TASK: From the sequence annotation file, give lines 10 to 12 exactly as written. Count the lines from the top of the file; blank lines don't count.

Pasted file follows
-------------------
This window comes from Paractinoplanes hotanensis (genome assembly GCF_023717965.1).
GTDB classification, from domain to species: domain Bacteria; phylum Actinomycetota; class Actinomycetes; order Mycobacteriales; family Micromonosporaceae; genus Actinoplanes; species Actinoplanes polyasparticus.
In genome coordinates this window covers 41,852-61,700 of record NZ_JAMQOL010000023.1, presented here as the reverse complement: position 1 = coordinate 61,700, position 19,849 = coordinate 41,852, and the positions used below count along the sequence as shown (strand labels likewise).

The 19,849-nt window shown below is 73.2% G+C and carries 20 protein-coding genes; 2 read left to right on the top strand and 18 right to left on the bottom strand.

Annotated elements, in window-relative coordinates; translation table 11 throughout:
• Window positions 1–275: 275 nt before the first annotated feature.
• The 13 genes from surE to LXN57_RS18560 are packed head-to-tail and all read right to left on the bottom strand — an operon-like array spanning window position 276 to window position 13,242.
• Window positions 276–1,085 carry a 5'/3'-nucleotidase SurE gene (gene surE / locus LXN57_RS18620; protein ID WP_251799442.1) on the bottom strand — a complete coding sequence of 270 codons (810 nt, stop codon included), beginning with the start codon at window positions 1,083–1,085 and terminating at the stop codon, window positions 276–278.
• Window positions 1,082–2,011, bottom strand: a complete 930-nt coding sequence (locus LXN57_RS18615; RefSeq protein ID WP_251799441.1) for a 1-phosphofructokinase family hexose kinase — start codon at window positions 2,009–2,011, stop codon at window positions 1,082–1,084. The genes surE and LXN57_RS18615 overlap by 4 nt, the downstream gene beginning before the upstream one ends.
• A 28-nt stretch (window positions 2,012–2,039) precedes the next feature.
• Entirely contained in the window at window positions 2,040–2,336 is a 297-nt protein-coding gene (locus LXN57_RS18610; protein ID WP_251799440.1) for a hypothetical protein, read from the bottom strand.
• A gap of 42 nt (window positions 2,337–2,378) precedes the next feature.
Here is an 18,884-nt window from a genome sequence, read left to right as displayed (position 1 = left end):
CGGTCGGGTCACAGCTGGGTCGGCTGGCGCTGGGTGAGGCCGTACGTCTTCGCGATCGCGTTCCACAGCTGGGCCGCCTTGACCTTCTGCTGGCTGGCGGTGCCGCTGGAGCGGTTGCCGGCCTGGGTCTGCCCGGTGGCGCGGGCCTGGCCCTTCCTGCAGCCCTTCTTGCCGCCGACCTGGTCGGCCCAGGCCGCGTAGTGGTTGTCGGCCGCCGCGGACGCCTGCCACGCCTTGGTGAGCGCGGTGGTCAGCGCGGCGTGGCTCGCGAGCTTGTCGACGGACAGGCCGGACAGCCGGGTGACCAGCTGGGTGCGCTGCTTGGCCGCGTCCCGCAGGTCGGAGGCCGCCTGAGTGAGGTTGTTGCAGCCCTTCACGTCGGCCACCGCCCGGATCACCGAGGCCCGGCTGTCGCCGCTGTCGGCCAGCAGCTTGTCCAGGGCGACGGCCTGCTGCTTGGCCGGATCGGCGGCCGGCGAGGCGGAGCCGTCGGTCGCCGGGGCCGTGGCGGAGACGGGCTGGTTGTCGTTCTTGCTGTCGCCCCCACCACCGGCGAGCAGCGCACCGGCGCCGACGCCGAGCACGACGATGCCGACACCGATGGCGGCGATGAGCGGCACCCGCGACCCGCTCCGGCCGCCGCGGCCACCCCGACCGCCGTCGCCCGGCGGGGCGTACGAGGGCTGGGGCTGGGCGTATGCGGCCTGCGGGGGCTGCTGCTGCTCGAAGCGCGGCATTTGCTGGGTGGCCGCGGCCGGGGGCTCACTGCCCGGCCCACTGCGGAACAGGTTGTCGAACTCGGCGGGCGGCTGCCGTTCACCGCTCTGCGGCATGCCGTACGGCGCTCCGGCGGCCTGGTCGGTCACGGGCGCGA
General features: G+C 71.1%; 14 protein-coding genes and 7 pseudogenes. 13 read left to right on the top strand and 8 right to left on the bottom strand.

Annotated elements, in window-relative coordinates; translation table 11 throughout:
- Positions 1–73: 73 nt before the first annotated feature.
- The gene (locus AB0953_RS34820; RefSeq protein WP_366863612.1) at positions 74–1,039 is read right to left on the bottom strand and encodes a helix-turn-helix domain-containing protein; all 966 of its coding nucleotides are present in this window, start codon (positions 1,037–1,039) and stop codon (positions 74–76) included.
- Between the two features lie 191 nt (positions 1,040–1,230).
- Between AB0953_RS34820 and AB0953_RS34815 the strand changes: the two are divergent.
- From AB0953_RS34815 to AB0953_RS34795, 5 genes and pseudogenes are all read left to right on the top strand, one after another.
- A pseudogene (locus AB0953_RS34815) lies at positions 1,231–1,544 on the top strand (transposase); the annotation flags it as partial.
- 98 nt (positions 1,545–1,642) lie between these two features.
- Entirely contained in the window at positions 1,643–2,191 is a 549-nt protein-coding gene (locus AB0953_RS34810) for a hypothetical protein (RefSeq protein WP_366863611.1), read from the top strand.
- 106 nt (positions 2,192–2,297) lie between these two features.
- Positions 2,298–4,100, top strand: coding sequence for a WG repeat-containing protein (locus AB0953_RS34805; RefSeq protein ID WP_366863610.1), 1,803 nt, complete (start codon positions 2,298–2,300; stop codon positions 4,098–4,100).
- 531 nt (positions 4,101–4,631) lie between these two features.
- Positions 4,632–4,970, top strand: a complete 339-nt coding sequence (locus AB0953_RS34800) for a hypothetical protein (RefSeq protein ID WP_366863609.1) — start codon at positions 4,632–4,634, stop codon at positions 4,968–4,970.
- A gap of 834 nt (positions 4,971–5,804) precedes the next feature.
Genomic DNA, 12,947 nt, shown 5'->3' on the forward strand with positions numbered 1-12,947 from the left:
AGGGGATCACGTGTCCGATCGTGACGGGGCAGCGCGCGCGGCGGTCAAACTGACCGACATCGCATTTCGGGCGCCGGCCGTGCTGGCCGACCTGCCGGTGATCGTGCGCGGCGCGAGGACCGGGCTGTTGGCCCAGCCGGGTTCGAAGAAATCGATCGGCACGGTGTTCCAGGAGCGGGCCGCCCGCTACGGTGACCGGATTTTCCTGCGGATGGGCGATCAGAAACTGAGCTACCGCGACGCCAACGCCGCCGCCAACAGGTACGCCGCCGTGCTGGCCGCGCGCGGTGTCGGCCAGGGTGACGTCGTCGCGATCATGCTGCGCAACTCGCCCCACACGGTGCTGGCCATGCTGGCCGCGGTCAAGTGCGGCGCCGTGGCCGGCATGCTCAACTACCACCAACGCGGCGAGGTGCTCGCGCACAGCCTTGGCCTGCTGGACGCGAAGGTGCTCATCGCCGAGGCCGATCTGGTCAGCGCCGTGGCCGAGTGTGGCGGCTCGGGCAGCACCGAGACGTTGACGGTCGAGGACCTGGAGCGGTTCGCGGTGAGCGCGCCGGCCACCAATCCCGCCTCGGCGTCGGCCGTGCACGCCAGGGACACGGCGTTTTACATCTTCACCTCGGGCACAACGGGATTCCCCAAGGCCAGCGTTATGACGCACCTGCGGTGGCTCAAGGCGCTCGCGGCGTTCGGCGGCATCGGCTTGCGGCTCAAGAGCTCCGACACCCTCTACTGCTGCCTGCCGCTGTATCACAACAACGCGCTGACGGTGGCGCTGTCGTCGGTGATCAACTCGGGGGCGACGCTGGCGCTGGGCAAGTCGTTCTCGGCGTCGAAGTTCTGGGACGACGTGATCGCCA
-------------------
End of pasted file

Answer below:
• A 28-nt stretch (window positions 2,012–2,039) precedes the next feature.
• Entirely contained in the window at window positions 2,040–2,336 is a 297-nt protein-coding gene (locus LXN57_RS18610; protein ID WP_251799440.1) for a hypothetical protein, read from the bottom strand.
• A gap of 42 nt (window positions 2,337–2,378) precedes the next feature.